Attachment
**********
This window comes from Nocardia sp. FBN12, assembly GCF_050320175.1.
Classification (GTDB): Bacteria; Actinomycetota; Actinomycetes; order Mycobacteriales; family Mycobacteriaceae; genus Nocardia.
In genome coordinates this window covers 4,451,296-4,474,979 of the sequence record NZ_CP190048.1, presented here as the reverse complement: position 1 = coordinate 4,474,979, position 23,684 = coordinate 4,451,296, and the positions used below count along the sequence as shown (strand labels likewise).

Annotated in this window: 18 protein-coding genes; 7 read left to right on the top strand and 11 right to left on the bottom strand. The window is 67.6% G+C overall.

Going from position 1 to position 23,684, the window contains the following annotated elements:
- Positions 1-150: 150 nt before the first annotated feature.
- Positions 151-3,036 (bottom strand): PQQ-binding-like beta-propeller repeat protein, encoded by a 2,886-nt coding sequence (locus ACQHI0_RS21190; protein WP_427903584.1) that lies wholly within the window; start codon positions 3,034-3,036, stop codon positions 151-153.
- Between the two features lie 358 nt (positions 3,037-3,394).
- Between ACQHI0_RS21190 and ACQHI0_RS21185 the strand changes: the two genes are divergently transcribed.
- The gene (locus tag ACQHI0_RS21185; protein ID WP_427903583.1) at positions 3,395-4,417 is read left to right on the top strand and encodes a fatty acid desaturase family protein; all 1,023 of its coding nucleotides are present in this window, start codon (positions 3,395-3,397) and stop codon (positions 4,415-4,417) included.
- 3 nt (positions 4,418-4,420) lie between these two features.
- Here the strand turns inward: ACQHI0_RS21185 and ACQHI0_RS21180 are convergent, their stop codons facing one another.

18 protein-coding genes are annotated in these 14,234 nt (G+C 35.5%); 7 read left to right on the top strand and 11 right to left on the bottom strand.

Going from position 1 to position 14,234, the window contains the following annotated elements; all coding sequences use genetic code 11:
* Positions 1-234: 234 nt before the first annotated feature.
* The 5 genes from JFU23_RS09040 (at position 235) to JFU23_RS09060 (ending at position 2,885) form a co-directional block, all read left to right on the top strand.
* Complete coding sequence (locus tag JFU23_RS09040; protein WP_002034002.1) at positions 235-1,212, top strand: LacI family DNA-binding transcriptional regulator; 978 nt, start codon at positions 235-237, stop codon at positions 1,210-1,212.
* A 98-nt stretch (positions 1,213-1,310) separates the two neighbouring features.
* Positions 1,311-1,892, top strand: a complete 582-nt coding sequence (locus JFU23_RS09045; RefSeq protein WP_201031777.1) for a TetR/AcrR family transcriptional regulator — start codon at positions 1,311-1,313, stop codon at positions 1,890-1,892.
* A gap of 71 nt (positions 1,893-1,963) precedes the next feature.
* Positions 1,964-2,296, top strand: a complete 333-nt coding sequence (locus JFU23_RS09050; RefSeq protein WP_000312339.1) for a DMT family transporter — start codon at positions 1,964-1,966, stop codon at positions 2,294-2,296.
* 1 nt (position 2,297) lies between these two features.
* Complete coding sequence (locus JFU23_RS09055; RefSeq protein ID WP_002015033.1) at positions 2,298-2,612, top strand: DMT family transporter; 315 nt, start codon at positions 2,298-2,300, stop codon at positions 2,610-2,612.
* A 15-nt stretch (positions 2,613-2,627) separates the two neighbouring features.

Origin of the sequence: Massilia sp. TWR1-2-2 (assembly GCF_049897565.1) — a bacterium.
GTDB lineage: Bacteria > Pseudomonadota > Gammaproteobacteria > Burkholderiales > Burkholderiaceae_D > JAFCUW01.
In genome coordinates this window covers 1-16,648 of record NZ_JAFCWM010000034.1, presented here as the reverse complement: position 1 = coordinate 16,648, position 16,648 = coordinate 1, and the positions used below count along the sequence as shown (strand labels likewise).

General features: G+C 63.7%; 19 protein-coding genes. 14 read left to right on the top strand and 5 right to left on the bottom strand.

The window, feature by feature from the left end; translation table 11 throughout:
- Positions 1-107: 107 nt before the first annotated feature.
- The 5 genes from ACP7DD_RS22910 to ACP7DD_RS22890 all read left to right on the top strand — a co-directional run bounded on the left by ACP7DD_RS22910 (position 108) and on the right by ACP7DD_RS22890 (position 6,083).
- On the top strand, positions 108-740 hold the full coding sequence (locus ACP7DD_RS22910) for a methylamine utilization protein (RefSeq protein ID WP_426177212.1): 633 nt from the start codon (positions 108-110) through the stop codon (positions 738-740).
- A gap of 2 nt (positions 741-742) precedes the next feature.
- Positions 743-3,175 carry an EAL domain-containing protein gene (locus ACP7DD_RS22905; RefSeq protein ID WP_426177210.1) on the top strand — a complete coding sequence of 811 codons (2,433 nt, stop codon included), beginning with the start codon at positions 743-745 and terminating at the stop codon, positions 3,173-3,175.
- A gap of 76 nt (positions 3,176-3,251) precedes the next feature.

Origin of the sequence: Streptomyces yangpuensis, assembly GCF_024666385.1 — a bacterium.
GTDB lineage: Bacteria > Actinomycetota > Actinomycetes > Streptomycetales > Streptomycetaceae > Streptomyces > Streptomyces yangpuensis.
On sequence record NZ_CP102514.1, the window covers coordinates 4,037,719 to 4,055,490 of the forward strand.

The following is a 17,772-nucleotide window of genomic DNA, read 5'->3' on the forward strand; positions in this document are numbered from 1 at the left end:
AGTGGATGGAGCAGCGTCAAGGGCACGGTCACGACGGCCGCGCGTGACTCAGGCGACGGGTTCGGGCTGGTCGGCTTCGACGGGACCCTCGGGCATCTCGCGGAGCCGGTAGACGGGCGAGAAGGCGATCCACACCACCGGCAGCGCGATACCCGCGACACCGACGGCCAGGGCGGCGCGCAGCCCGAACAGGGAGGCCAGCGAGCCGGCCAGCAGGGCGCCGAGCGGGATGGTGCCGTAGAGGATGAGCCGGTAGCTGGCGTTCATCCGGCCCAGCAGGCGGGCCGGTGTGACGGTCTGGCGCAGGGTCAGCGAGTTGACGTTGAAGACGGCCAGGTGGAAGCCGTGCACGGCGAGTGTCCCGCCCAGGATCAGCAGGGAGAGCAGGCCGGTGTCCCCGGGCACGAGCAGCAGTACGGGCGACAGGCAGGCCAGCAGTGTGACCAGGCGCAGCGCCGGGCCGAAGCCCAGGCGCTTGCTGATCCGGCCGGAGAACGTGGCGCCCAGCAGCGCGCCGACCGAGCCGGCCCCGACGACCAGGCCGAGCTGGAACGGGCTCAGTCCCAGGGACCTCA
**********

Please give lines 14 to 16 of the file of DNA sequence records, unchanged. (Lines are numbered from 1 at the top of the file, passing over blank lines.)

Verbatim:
Going from position 1 to position 14,234, the window contains the following annotated elements; all coding sequences use genetic code 11:
* Positions 1-234: 234 nt before the first annotated feature.
* The 5 genes from JFU23_RS09040 (at position 235) to JFU23_RS09060 (ending at position 2,885) form a co-directional block, all read left to right on the top strand.